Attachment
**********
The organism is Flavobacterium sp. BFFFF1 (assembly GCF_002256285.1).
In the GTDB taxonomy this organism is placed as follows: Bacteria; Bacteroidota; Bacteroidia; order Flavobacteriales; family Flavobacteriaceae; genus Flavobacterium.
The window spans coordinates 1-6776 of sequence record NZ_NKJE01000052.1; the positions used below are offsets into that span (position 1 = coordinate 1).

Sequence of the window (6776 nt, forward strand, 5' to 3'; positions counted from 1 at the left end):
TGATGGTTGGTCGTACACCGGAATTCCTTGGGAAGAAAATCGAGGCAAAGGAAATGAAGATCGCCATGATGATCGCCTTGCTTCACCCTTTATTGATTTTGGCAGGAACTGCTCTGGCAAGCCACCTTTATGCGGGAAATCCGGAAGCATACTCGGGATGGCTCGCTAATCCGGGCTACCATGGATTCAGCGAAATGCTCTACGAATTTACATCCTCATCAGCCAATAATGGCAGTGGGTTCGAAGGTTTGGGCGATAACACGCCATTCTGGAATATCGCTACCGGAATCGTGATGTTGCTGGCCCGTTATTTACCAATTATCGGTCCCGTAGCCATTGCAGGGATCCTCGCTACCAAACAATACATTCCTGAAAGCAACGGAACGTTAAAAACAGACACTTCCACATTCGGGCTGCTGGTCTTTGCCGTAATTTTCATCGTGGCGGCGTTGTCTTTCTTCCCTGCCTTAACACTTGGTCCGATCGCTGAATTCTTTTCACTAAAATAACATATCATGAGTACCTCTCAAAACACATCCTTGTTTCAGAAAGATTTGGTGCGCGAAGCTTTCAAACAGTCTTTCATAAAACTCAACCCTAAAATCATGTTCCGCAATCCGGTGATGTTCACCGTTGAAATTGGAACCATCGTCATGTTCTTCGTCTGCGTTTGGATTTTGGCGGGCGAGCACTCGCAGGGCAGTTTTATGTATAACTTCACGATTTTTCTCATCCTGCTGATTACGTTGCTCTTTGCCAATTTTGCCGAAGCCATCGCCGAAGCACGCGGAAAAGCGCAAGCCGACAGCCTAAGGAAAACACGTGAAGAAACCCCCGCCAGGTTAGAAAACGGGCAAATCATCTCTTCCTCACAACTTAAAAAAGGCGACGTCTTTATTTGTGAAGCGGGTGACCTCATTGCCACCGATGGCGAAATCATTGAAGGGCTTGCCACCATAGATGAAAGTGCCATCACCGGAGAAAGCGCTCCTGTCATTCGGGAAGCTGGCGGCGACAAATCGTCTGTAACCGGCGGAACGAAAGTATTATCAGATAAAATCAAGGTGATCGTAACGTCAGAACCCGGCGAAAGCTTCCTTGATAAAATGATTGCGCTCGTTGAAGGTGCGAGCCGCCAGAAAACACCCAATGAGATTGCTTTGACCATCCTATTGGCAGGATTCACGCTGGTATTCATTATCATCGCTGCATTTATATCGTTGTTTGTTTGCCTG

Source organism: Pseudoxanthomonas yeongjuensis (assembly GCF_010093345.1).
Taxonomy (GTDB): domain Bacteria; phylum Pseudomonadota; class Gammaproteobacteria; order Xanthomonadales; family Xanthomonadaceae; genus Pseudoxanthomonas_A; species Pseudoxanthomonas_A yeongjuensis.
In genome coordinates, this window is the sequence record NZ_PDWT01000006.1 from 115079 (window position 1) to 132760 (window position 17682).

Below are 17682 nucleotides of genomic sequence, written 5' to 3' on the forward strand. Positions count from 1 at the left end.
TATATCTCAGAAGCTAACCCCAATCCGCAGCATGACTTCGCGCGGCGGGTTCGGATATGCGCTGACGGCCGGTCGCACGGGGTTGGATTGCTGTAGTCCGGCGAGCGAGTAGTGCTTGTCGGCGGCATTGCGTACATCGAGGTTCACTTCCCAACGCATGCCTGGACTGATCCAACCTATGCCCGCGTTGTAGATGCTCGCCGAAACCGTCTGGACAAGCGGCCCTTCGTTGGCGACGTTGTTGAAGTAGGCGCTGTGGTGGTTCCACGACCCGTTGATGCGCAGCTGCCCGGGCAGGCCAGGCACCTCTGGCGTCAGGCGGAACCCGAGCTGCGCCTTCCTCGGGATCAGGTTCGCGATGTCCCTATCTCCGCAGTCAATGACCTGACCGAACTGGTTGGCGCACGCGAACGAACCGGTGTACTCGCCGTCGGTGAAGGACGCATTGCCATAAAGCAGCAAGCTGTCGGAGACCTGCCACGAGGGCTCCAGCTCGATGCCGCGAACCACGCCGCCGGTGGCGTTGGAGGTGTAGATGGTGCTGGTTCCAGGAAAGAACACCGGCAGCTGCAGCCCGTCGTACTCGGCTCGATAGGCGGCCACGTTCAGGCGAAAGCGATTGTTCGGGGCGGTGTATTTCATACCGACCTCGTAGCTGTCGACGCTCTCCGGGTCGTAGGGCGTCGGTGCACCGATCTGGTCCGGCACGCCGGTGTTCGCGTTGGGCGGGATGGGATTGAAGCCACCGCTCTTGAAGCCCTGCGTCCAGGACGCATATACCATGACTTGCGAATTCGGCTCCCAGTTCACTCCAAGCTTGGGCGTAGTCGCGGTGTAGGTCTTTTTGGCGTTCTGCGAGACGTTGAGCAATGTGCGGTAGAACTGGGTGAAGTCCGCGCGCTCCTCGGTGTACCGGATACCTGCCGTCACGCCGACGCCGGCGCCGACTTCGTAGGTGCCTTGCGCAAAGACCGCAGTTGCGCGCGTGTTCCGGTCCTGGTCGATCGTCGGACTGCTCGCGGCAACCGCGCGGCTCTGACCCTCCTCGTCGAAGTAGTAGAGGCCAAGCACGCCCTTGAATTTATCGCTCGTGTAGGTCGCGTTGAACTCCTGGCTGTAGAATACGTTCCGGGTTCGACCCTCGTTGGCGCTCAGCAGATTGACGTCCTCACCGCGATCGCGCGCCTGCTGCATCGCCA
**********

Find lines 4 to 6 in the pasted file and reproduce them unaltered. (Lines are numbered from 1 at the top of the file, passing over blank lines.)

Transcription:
Sequence of the window (6776 nt, forward strand, 5' to 3'; positions counted from 1 at the left end):
TGATGGTTGGTCGTACACCGGAATTCCTTGGGAAGAAAATCGAGGCAAAGGAAATGAAGATCGCCATGATGATCGCCTTGCTTCACCCTTTATTGATTTTGGCAGGAACTGCTCTGGCAAGCCACCTTTATGCGGGAAATCCGGAAGCATACTCGGGATGGCTCGCTAATCCGGGCTACCATGGATTCAGCGAAATGCTCTACGAATTTACATCCTCATCAGCCAATAATGGCAGTGGGTTCGAAGGTTTGGGCGATAACACGCCATTCTGGAATATCGCTACCGGAATCGTGATGTTGCTGGCCCGTTATTTACCAATTATCGGTCCCGTAGCCATTGCAGGGATCCTCGCTACCAAACAATACATTCCTGAAAGCAACGGAACGTTAAAAACAGACACTTCCACATTCGGGCTGCTGGTCTTTGCCGTAATTTTCATCGTGGCGGCGTTGTCTTTCTTCCCTGCCTTAACACTTGGTCCGATCGCTGAATTCTTTTCACTAAAATAACATATCATGAGTACCTCTCAAAACACATCCTTGTTTCAGAAAGATTTGGTGCGCGAAGCTTTCAAACAGTCTTTCATAAAACTCAACCCTAAAATCATGTTCCGCAATCCGGTGATGTTCACCGTTGAAATTGGAACCATCGTCATGTTCTTCGTCTGCGTTTGGATTTTGGCGGGCGAGCACTCGCAGGGCAGTTTTATGTATAACTTCACGATTTTTCTCATCCTGCTGATTACGTTGCTCTTTGCCAATTTTGCCGAAGCCATCGCCGAAGCACGCGGAAAAGCGCAAGCCGACAGCCTAAGGAAAACACGTGAAGAAACCCCCGCCAGGTTAGAAAACGGGCAAATCATCTCTTCCTCACAACTTAAAAAAGGCGACGTCTTTATTTGTGAAGCGGGTGACCTCATTGCCACCGATGGCGAAATCATTGAAGGGCTTGCCACCATAGATGAAAGTGCCATCACCGGAGAAAGCGCTCCTGTCATTCGGGAAGCTGGCGGCGACAAATCGTCTGTAACCGGCGGAACGAAAGTATTATCAGATAAAATCAAGGTGATCGTAACGTCAGAACCCGGCGAAAGCTTCCTTGATAAAATGATTGCGCTCGTTGAAGGTGCGAGCCGCCAGAAAACACCCAATGAGATTGCTTTGACCATCCTATTGGCAGGATTCACGCTGGTATTCATTATCATCGCTGCATTTATATCGTTGTTTGTTTGCCTG

Source organism: Pseudoxanthomonas yeongjuensis (assembly GCF_010093345.1).